The real reasons for the S&P downgrade

I’ve been struck in the short time since yesterday’s announcement by the way pundits of all political persuasions have been using the downgrade to support their point of view.
Republican House Speaker John Boehner said in a statement that the downgrade “is the latest consequence of the out-of-control spending that has taken place in Washington for decades.”
Democratic Senate leader Harry Reid said in a statement that the downgrade “reaffirms the need for a balanced approach to deficit reduction that combines spending cuts with revenue-raising measures like closing taxpayer-funded giveaways to billionaires, oil companies and corporate jet owners.”
Press secretary Jay Carney, speaking for the White House, said it’s clear Washington “must do better” in tackling soaring deficits and other economic woes.  According to the Associate Press:
A statement from Carney said talks that produced Tuesday’s $2 trillion compromise on raising the U.S. borrowing limit had been too drawn-out and “divisive.”
So — was the downgrade due to the Democrats’ “out-of-control spending”?  Republican intransigence that resulted in lack of a “balanced approach?”  The “divisiveness” of the process?
Given this politicization, it’s important to read the actual S&P report to know the real reasons for the downgrade.  From the report’s page-one Overview:
  • The downgrade reflects our opinion that the fiscal consolidation plan that Congress and the Administration recently agreed to falls short of what, in our view, would be necessary to stabilize the government’s medium-term debt dynamics. 
  • More broadly, the downgrade reflects our view that the effectiveness, stability, and predictability of American policymaking and political institutions have weakened at a time of ongoing fiscal and economic challenges to a degree more than we envisioned when we assigned a negative outlook to the rating on April 18, 2011. 
  • Since then, we have changed our view of the difficulties in bridging the gulf between the political parties over fiscal policy, which makes us pessimistic about the capacity of Congress and the Administration to be able to leverage their agreement this week into a broader fiscal consolidation plan that stabilizes the government’s debt dynamics any time soon. 
And from the “Rationale” section of the report:
The political brinksmanship of recent months highlights what we see as America’s governance and policymaking becoming less stable, less effective, and less predictable than what we previously believed.  The statutory debt ceiling and the threat of default have become political bargaining chips in the debate over fiscal policy….. [the] differences between political parties have proven to be extraordinarily difficult to bridge, and … the resulting agreement fell well short of the comprehensive fiscal consolidation program that some proponents had envisaged until quite recently.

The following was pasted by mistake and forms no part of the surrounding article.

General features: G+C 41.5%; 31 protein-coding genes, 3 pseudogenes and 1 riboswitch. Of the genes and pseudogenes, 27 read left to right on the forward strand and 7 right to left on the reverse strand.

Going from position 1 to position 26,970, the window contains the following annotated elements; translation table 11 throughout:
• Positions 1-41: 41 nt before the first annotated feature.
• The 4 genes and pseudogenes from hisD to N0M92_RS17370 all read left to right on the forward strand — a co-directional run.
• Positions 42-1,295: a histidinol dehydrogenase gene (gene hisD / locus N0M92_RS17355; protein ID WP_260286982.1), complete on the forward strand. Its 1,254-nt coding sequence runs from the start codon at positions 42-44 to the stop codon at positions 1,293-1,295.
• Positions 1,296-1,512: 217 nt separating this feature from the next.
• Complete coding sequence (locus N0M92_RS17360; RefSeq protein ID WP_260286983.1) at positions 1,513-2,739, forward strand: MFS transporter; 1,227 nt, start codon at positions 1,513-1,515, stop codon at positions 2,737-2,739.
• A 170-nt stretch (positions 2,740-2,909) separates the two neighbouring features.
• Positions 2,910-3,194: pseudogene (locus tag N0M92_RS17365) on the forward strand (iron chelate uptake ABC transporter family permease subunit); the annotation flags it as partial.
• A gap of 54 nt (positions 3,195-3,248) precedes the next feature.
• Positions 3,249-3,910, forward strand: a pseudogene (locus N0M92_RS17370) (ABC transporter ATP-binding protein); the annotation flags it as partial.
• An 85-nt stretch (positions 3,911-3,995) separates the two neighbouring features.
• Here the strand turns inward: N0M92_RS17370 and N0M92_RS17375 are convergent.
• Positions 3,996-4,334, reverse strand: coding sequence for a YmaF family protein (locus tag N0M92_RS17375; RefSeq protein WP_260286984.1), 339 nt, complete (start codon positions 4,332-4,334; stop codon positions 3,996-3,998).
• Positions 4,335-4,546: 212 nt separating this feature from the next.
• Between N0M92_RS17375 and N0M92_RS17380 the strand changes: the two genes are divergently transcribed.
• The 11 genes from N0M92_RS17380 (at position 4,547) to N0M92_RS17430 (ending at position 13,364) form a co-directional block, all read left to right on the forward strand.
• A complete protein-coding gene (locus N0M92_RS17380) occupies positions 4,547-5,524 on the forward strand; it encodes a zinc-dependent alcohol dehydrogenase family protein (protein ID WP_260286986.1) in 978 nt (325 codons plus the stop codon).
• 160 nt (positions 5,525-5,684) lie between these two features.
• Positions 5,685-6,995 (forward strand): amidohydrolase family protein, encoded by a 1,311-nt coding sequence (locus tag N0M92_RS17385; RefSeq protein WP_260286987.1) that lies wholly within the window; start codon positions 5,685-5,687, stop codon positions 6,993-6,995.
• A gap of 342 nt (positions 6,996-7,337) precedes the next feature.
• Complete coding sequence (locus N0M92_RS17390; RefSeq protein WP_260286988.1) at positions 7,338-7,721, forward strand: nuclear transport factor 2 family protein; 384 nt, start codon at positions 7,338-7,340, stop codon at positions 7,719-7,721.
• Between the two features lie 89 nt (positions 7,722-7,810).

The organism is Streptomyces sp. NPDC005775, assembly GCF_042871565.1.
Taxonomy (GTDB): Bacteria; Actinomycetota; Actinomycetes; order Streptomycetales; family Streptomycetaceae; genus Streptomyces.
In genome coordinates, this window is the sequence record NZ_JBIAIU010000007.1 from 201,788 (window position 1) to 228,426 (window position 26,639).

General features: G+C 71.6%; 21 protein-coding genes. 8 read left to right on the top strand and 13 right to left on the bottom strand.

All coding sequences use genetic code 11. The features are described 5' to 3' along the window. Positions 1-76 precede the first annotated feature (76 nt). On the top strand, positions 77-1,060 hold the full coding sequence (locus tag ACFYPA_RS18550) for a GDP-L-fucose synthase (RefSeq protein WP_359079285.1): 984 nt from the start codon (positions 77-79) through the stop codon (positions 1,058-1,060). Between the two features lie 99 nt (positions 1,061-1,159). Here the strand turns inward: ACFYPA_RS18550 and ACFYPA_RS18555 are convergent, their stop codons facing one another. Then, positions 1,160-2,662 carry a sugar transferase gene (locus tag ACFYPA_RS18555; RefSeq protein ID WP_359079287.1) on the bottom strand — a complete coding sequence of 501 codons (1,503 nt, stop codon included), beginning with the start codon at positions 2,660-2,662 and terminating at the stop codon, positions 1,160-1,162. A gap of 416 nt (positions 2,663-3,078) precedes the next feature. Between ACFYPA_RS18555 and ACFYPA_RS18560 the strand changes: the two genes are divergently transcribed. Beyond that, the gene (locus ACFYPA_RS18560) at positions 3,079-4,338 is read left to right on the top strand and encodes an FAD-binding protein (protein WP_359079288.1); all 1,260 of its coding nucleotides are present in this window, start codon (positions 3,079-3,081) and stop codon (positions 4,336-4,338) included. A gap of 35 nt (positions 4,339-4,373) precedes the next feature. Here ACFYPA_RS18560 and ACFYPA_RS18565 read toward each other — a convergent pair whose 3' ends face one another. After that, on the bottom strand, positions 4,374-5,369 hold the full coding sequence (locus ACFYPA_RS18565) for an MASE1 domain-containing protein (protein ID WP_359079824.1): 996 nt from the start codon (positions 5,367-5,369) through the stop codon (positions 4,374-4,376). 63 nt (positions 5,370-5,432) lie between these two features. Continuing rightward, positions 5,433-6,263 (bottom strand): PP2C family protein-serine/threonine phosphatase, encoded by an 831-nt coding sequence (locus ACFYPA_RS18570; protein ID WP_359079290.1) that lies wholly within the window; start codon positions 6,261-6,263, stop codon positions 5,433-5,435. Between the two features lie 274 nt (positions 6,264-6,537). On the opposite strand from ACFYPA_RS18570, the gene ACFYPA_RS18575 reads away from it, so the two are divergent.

That “comprehensive fiscal consolidation” refers to the $3+ trillion “grand deal” President Obama and Speaker Boehner had been working on. 
We lowered our long-term rating on the U.S. because we believe that the prolonged controversy over raising the statutory debt ceiling and the related fiscal policy debate indicate that further near-term progress containing the growth in public spending, especially on entitlements, or on reaching an agreement on raising revenues is less likely than we previously assumed and will remain a contentious and fitful process. We also believe that the fiscal consolidation plan that Congress and the Administration agreed to this week falls short of the amount that we believe is necessary to stabilize the general government debt burden by the middle of the decade.
Let’s be clear: the downgrade was the result of a deal that produced too little, too late, and revealed a government that was more dysfunctional (Jay Carney’s term “divisive” is right-on) than had previously been understood. 
Let’s also be clear: S&P has no preference about how the government chooses to reduce the deficit – all spending cuts, all revenue increases, or a combination of both.  S&P writes: 
Standard & Poor’s takes no position on the mix of spending and revenue measures that Congress and the Administration might conclude is appropriate for putting the U.S.’s finances on a sustainable footing.
They just want to see action that addresses the magnitude of the problem.
In order to get the country’s triple-A credit rating back, two things will have to happen.  The medium-and-long term debt and deficit need to be reduced. (Note that S&P said  nothing opposed to additional near-term stimulus spending to address the current weak economy.)  And civility will have to be restored to Washington.
Have no doubt that this first-ever downgrade of American’s credit rating will be used repeatedly by each Party as evidence that the other should be voted out of office in 2012. 
It will be important, therefore, that each of us remembers the facts and speaks up whenever liberties with them are taken.
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